States facing fiscal meltdown 

As if Congress did not have enough to worry about, the states are on the verge of a fiscal meltdown.

From Albany to Springfield to Sacramento, the bill for decades of profligacy has suddenly come due. A gimpy economy brings in lower revenue for state comptrollers. The bond vigilantes have caught the scent of states’ massive unfunded liabilities. The federal stimulus money that some states used to cover expenses is about to run out.

The good news is that, thanks to recent elections, a slew of pro-business budget hawks now occupy governors’ mansions across the country. Furthermore, even some liberals recognize the magnitude of the crisis.

There must be something in the water of the Hudson River because New York Democratic Gov. Andrew Cuomo recently delivered a State of the State address that ought to be required reading in every capital. He railed against an out-of-control government, dismissed any tax hike and extolled the virtues of the private sector.

No one wants his state to end up like Illinois, which massively increased personal and business taxes last week to cover a fiscal gap the size of the Olduvai Gorge. But governors will not easily avoid that fate on their own. State budgets are so dependent on federal dollars that Congress has a role to play as well. What the governors need are federal policies that allow the states maximum discretion to economize and innovate.

One of the biggest drivers of state deficits, for example, is Medicaid, the health insurance program for the poor. Medicaid is funded through a combination of state and federal dollars — the poorer your state, the larger the federal subsidy. But those subsidies come with strings attached. The federal government, in the form of “maintenance of effort” requirements, dictates where and how the states must spend Medicaid funds.

Such requirements tie governors’ hands when it comes to writing budgets. And they force governors into uncomfortable situations, since the offer of federal money is often predicated on additional spending by the state.
Even absent a crisis in the states, the GOP House would be wise to re-examine Medicaid. So why not begin by suspending or eliminating the maintenance-of-effort requirements? This would allow the governors greater latitude in shaping their budgets.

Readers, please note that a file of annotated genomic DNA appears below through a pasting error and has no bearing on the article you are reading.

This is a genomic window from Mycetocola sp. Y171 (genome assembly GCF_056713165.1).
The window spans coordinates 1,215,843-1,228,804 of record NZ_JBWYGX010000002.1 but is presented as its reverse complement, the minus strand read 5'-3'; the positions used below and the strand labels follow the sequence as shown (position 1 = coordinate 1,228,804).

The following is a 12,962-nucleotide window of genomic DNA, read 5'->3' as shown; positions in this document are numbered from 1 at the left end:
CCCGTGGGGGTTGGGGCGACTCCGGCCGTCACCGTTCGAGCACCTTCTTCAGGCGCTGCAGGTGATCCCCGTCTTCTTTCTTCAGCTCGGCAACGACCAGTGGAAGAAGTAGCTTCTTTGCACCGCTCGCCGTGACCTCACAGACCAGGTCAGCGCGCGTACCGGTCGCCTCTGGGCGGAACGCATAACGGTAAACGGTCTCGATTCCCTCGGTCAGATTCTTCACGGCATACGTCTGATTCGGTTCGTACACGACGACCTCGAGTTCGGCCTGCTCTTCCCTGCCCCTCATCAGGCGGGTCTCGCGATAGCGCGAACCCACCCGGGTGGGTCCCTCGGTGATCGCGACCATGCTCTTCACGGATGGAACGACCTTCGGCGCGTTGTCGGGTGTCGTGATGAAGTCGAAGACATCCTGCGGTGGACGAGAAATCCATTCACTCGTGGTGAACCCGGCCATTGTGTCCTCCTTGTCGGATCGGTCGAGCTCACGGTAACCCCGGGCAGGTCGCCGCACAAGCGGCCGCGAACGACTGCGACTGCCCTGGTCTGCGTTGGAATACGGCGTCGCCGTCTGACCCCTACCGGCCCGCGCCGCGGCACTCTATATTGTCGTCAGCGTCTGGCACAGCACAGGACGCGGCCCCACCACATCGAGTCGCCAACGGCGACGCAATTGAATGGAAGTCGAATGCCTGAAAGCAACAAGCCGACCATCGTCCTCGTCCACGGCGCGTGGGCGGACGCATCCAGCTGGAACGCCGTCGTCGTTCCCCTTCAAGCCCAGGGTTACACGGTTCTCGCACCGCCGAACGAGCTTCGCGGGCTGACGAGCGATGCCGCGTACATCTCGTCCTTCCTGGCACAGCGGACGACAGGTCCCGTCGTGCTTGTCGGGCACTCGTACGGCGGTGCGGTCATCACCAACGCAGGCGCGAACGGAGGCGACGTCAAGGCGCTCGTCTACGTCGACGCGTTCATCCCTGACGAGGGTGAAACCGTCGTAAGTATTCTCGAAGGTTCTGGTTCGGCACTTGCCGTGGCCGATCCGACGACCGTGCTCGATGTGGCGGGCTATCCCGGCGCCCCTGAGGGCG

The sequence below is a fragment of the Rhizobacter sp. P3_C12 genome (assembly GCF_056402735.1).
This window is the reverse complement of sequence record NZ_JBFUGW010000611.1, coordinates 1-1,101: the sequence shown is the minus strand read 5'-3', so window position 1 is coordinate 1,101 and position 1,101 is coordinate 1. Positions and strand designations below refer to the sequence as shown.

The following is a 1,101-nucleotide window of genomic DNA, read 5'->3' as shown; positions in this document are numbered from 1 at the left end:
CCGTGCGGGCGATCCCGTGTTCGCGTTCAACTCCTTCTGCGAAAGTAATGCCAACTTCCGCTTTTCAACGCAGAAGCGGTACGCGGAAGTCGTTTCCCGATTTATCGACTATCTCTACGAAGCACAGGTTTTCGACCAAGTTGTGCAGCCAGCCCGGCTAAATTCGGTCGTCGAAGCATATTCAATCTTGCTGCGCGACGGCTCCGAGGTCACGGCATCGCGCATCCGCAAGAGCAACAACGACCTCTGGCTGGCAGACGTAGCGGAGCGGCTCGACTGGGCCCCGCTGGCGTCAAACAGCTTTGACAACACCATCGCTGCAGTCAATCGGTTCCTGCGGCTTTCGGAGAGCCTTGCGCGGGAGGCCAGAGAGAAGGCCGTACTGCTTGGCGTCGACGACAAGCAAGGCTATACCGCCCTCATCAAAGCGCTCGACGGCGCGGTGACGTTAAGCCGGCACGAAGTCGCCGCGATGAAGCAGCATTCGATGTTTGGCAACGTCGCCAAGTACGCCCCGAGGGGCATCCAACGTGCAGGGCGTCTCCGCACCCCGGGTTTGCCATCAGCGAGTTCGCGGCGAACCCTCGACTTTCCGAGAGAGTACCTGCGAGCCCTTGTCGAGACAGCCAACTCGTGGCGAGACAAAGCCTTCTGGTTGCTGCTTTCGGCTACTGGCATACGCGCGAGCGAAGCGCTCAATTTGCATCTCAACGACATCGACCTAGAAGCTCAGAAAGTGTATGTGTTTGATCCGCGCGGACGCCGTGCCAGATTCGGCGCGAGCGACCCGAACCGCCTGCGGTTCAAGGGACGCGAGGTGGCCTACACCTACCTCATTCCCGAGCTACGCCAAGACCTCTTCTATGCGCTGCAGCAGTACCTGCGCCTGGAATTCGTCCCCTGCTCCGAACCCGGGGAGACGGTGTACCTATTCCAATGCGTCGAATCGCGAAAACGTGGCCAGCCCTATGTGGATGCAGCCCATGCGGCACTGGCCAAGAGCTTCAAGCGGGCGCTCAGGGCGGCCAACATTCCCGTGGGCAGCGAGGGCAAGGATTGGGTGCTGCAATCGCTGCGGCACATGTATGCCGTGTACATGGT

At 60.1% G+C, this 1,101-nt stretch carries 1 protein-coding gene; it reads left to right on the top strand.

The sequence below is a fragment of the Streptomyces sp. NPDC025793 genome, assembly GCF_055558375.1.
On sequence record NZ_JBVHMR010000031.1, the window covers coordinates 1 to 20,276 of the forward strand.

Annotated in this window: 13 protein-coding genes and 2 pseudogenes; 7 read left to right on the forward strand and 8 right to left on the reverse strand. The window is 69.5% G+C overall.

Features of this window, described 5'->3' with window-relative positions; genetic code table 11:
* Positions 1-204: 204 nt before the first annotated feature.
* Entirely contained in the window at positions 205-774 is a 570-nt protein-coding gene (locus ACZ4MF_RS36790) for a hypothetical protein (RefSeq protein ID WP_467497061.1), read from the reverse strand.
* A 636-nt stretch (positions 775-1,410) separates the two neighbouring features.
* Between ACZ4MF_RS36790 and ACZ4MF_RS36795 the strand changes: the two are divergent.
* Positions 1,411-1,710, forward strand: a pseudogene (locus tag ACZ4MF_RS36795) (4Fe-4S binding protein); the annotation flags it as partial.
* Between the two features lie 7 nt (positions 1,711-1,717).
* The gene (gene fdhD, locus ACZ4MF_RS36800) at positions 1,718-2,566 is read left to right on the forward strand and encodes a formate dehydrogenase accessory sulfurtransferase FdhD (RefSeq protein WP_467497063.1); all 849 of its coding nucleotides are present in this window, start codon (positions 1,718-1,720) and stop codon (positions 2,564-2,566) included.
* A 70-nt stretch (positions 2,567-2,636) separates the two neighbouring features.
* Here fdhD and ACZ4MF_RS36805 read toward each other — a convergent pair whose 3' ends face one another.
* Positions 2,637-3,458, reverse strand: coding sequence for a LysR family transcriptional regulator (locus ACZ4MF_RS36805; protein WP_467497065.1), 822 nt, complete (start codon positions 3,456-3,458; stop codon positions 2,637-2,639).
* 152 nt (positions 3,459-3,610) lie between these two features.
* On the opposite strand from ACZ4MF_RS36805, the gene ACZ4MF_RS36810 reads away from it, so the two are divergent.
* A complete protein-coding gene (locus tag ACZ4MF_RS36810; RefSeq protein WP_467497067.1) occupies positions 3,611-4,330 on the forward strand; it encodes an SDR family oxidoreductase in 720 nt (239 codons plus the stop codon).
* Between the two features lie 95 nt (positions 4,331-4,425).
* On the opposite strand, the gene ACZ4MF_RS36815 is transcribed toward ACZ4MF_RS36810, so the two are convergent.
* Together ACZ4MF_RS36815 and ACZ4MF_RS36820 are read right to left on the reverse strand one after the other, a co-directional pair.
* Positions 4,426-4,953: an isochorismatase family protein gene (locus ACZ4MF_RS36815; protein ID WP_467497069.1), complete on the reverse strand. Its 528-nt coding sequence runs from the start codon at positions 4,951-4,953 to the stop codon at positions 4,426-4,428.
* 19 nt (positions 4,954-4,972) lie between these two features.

Also, Congress could turn Medicaid into a block-grant program along the lines of welfare. That way each state would know in advance how much money it would receive in a given year. A block grant would force state governments to spend the money more responsibly.

Feckless legislators and governors would no longer be able to drink from an endless spigot of money originating in Washington, D.C.

The federal government does not restrict its meddling to health care. There are all sorts of mandates with education and transportation spending as well. Putting fewer conditions on the money the federal government sends to states would not only help the governors, it would advance House Republicans’ deregulation agenda.

Anything that allows the states to experiment and compete is worth trying.

The Davis-Bacon Act, for example, requires states to pay the “prevailing wage” in contracting. In the real world, this forces states to contract with unions at the taxpayers’ expense. Repealing Davis-Bacon would enable states to save money — or build more highway projects at the same price. It is a good deal either way.

This article appeared in The Weekly Standard.

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